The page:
"It was a catastrophic injury," Bramlage added. "It happened on the same stride right in front of the outrider."

Big Brown, by Boundary, is owned by IEAH Stables and Paul Pompa Jr. and trained by Rick Dutrow. He had captured all three of his previous starts, including a five-length win in the March 29 Florida Derby (gr. I).

The Derby winner was bred in Kentucky by Dr. Gary Knapp’s Monticule from the Nureyev mare Mien.

Big Brown went off the favorite and paid $6.80, $5, and $4.80. Eight Belles returned $10.60 and $6.40, and Denis of Cork returned $11.60.

The final time was 2:01.92 for the race run before 157,770, the second-highest attendance in Derby history. The record of 163,628 was set in 1974.

"I can’t describe the feeling," Dutrow said. "It is an unbelievable feeling. What you saw today is what made me so confident.

"It was just the way we envisioned things happening. We took the 20 post because we figured let’s give our horse a chance. In case he doesn’t break sharp, with the outside post we were guaranteed a good trip. He puts himself wherever he needs to be in the race. Every inch of the race was to our liking today."

Big Brown was the first horse to win the Derby from the 20 post since 1929.

Dutrow did say he was worried at one point during the running of the race.

"Going down the backside, he was lying fifth or sixth, and horses going on the inside of him," the trainer said. "I got a little bit nervous at that point. But Kent knew he had plenty of horse underneath him."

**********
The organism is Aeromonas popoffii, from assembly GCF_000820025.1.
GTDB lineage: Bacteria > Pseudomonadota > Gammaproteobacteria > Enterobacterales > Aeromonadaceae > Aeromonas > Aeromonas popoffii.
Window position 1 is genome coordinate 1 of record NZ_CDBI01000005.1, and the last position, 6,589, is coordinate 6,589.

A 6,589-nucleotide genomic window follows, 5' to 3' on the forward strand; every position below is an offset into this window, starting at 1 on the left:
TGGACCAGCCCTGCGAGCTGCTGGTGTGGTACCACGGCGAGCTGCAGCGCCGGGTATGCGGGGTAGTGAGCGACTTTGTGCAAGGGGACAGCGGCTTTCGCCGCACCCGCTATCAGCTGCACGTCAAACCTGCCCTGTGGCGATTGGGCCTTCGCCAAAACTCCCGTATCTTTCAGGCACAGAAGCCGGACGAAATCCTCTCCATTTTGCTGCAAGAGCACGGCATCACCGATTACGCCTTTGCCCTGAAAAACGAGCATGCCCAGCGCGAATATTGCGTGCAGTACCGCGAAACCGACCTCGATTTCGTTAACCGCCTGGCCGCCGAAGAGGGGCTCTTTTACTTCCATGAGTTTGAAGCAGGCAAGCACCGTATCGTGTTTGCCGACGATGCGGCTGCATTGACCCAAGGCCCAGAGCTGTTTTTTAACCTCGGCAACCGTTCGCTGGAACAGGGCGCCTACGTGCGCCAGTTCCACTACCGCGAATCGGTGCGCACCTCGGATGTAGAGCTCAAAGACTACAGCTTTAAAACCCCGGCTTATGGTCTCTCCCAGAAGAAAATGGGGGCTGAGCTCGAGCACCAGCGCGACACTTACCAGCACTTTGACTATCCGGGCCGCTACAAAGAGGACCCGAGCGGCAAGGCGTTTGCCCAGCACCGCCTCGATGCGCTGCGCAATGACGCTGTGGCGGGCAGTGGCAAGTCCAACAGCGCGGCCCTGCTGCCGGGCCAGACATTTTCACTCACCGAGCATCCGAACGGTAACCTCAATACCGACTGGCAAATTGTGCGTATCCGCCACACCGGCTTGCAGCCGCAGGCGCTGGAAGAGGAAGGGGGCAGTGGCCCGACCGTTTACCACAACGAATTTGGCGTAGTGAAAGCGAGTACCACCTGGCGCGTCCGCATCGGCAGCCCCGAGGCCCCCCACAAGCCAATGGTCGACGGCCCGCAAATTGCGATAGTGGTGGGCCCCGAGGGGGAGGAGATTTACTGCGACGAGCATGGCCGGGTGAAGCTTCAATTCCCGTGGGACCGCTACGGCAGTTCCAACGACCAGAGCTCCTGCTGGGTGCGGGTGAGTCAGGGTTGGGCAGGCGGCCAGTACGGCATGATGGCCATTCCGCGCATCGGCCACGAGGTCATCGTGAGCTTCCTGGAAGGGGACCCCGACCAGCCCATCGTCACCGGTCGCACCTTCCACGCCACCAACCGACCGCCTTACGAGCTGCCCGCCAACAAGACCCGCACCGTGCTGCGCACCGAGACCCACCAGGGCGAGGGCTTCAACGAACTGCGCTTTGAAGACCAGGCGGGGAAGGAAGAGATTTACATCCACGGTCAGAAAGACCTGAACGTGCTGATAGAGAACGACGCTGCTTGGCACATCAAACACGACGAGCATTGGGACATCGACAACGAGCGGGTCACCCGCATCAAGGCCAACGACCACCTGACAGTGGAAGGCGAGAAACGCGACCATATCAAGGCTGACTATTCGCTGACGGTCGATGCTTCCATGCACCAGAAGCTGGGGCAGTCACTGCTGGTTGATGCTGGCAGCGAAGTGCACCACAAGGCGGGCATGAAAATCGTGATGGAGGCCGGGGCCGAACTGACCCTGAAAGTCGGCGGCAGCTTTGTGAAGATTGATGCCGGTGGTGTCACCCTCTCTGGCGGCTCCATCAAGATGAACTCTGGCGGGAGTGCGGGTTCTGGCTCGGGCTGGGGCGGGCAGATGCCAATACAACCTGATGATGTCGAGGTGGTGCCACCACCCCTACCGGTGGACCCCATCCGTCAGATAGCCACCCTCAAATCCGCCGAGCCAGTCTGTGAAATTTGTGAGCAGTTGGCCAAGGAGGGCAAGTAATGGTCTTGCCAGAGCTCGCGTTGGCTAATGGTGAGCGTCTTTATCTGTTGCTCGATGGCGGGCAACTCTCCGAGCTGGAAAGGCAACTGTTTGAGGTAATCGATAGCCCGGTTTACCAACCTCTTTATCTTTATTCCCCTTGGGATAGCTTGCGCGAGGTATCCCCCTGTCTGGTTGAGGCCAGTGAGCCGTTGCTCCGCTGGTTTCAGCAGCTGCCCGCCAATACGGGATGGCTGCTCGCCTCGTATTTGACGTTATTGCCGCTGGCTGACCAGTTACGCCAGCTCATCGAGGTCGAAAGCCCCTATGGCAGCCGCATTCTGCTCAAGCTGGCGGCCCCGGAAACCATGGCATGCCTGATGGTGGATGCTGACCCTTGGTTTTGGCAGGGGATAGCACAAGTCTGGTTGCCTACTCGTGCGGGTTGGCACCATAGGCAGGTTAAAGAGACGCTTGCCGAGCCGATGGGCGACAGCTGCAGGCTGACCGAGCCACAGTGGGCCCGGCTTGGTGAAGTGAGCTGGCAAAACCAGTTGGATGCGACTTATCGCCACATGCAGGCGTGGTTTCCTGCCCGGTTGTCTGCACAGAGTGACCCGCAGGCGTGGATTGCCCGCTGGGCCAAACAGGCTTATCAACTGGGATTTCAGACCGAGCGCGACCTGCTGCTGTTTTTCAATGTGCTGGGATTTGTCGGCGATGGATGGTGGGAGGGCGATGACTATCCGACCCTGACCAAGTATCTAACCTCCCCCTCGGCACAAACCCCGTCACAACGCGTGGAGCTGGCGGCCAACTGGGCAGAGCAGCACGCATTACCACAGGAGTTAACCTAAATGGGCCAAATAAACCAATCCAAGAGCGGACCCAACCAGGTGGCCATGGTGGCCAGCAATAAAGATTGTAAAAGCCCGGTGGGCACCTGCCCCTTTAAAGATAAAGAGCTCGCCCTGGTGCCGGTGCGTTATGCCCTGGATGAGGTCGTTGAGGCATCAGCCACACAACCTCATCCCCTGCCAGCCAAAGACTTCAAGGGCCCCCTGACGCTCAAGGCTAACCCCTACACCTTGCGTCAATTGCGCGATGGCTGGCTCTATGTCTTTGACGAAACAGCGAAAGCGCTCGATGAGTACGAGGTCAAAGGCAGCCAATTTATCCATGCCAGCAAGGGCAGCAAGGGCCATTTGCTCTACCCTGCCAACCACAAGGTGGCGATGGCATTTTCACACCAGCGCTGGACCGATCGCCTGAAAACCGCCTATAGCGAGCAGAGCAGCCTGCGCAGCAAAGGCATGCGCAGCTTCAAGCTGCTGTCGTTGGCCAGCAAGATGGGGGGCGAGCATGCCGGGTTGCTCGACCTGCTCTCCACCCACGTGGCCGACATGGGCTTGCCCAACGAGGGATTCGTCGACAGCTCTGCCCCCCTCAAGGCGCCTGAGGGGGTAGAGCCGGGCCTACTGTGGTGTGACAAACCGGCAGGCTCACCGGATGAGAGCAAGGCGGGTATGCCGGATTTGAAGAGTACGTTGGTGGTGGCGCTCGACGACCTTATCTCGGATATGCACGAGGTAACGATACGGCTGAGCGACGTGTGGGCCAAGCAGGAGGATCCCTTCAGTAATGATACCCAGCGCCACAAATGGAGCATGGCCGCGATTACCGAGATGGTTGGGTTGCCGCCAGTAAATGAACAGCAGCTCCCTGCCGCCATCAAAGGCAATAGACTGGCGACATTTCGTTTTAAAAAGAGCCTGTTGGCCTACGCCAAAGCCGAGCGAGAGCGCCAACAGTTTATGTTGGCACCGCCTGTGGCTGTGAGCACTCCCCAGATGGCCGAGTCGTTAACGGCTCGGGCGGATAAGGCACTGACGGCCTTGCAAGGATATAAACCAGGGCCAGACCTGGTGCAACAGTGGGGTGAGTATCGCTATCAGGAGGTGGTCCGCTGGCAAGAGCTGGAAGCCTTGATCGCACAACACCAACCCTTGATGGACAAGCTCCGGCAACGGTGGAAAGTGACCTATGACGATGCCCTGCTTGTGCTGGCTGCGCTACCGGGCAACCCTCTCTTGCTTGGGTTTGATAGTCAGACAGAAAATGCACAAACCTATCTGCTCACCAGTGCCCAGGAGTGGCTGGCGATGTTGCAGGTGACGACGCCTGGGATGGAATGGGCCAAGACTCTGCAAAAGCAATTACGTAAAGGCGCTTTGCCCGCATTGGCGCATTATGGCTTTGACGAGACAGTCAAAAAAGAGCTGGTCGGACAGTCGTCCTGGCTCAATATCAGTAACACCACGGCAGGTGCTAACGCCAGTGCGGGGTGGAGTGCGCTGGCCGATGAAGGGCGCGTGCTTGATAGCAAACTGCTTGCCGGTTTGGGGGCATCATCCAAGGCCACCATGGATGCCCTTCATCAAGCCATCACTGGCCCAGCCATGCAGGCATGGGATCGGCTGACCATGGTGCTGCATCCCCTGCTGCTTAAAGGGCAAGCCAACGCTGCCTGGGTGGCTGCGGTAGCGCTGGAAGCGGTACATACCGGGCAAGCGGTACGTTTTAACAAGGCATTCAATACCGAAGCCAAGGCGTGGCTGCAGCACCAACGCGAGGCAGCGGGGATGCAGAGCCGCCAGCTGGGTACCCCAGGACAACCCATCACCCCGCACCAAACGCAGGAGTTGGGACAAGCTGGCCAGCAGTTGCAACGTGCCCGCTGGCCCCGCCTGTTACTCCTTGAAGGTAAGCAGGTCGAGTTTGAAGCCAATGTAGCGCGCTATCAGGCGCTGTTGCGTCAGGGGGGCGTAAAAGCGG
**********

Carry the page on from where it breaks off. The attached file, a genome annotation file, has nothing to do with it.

It was the first starter for Dutrow in the Derby and the third victory for Desormeaux, who also won with Fusaichi Pegasus in 2000 and Real Quiet in 1998. Desormeaux said Big Brown was the best horse he has ever ridden.

"It was a beautiful, uneventful trip," Desormeaux said. "We were dreaming of this happening--an uneventful cruise down the front side the first time, with no alterations in course. He just slid over; he did it so within himself. He added power to the stride when I needed it."

Big Brown became the seventh horse to win the Derby and remain undefeated, joining Barbaro (2006), Smarty Jones (2004), Seattle Slew (1977), Majestic Prince (1969), Morvich (1922), and Regret (1915).

He was the second winner of the race, from 13 who tried, to win the Run for the Roses with only three prior starts. The last to try was Curlin just last year. He went on to be Horse of the Year. The other winner was the filly Regret in 1915.

Big Brown was sold as a yearling by Monticule at the Fasig-Tipton October sale, where Eddie Woods purchased him for $60,000. He was bought by Paul Pompa for $190,000 at the 2007 Keeneland April sale of 2-year-olds in training from Woods.

After Big Brown broke his maiden at Saratoga on the turf by 11 1/4 lengths when trained by Pat Reynolds, IEAH bought into the horse and he was transferred to Dutrow’s barn. Big Brown made his second start March 5 at Gulfstream Park in a race that came off the turf. He won that day by 12 3/4 lengths.

The second Derby choice, Santa Anita Derby (gr. I) winner Colonel John, was farther back than usual and closed ground to finish sixth. Only one other horse was single digits in the wagering, Pyro, who wound up eighth.

The complete order of finish was: Big Brown, Eight Belles, Denis of Cork, Tale of Ekati, Recapturetheglory, Colonel John, Anak Nakal, Pyro, Cowboy Cal, Z Fortune, Smooth Air, Visionaire, Court Vision, Z Humor, Cool Coal Man, Bob Black Jack, Gayego, Big Truck, Adriano, and Monba.

(Chart, Equibase)